TALLAHASSEE, Fla. – Amid talk during this year’s legislative session of making the Medicaid program more restrictive, lawmakers are poised to allow working adults with disabilities to earn more money and maintain their Medicaid benefits.
As part of a budget agreement, the House and Senate would allow adults with disabilities to earn $50,886 annually and not lose access to their Medicaid benefits.
The agreement also would allow working adults with disabilities to have up to $13,000 in cash in savings accounts without risking the loss of their Medicaid “home and community based” benefits, including services to help with activities of daily living.
“I was wondering if this day would ever come,” said Jim DeBeaugrine, a former director of the state Agency for Persons with Disabilities who now is a lobbyist.
Under current rules, a working adult with disabilities tapping into home- and community-based services cannot earn more than $27,000 a year or have more than $2,000 in cash savings.
Though they may be able to obtain traditional health-insurance benefits through employers, DeBeaugrine said many people cannot survive without the home- and community-based Medicaid services to assist with activities such as dressing and bathing.
As a result, DeBeaugrine said, many people will quit jobs or cut back on hours so they don’t lose Medicaid benefits.
Instrumental in helping to establish the program was 27-year old Sarah Goldman, who has cerebral palsy and works as an aide to Rep. Ben Diamond, D-St. Petersburg, in his district office.
In an interview with The News Service of Florida, Goldman recalled graduating from Florida State University with her master’s degree in 2015 when her Medicaid case manager first told her about the income restrictions.
The case manager’s advice to Goldman was to get a part-time job and apply for subsidized housing.
“I left that conversation and I was crying because I was just so frustrated,” she said. “How could I have come this far to basically be told, ‘Why would you work?’”
Irked, she began researching Medicaid income limits for people with disabilities who want to work in Florida and nationally. She quickly learned that Florida was one of four states that had not requested to increase the income limit for working adults. Such increases require federal approval.
Goldman in 2016 pitched her idea of expanding the income limits at an annual legislative meeting of the Florida Developmental Disabilities Council. She also applied for an unpaid internship at the Legislature.
Following the 2016 session, she interviewed with former Rep. Kathleen Peters, R-Treasure Island, for a full-time post.
“I told her we need to talk about salary because this is my cap and if I incur anything over this, then I am going to lose my services,” Goldman recalled telling Peters. “I could tell by (Peters’) facial expression, she was horrified. And she told me then if we worked together, she would help me fix this.”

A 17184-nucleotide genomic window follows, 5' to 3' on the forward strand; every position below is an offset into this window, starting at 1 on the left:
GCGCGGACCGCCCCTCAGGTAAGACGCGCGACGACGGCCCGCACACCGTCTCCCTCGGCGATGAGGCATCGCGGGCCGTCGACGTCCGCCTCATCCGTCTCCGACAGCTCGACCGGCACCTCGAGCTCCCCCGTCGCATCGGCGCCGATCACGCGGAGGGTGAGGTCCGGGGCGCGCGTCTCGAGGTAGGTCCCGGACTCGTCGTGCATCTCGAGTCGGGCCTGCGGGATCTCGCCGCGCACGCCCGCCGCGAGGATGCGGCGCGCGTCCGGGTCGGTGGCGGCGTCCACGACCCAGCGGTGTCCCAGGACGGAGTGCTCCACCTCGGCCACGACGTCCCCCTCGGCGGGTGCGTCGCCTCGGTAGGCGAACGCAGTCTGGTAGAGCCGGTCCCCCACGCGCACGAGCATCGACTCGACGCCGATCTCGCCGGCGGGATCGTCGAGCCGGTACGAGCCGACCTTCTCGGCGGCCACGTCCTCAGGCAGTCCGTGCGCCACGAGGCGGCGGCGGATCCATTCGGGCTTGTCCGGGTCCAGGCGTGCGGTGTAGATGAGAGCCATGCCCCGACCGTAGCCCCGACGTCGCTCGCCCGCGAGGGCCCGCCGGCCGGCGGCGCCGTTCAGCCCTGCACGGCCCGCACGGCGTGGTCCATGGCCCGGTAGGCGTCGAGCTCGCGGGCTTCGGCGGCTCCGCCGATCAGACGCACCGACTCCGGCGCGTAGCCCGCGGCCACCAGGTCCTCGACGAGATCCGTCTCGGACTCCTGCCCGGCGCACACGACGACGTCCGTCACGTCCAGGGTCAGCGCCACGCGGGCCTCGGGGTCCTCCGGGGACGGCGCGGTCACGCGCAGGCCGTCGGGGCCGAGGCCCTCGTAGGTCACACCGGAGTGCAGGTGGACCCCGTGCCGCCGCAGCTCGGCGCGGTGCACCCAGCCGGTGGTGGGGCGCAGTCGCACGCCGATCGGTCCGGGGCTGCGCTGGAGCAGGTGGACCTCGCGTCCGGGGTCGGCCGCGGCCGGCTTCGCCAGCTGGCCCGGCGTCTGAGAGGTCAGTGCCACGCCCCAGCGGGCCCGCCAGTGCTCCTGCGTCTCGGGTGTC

Goldman’s full-time state job enables her to tap into the state employees’ health insurance plan. While it’s considered to be a generous health plan, Goldman noted it doesn’t cover personal-care services she requires, such as bathing and dressing.
“All I am authorized with under my insurance program is 30 shower visits a year. Can you imagine only showering like twice a month?” Goldman said.
But before the Legislature would consider a higher income threshold, it required an analysis to ensure that the move wouldn’t expand Medicaid rolls.
After an unsuccessful effort to pass the study language in 2017, money for the analysis was included in last year’s budget.
The move to allow adults with disabilities to earn more and maintain Medicaid benefits comes as lawmakers this year have considered other proposals to tighten restrictions on Medicaid enrollment and benefits.
The House, for example, passed a bill (HB 955) that would require an estimated 500,000 Medicaid beneficiaries to work or show they are trying to get jobs to keep their health-care benefits. The proposal would exclude seniors and would mostly impact young women with children. The Senate has not taken up the issue.
Valerie Breen, executive director of the Florida Developmental Disabilities Council said increasing the income threshold was one of her association’s top goals for the session.
The council is “extremely pleased that the Legislature adopted one of our top priorities to ensure that individuals receiving Medicaid paid supports can remain employed and not lose the care benefits that help them get to and sustain work on a daily basis,” Breen said in a statement to the News Service.
While the new budget hasn’t been finalized, the agreement opens opportunities for Goldman.
“It means I can move up in my career,” she said. “I one day want to work for a lobbyist or an agency that runs in the Legislature. And those jobs are much higher paying than what I was currently able to earn. So this gives me a peace of mind knowing I can reach the dreams I wanted to while still being able to get out of bed in the morning and get dressed and get ready to go to work. Before, it was basically asking somebody: ‘Do you want to get out of bed or do you want to go to work?’ I don’t think somebody should have to make that choice.”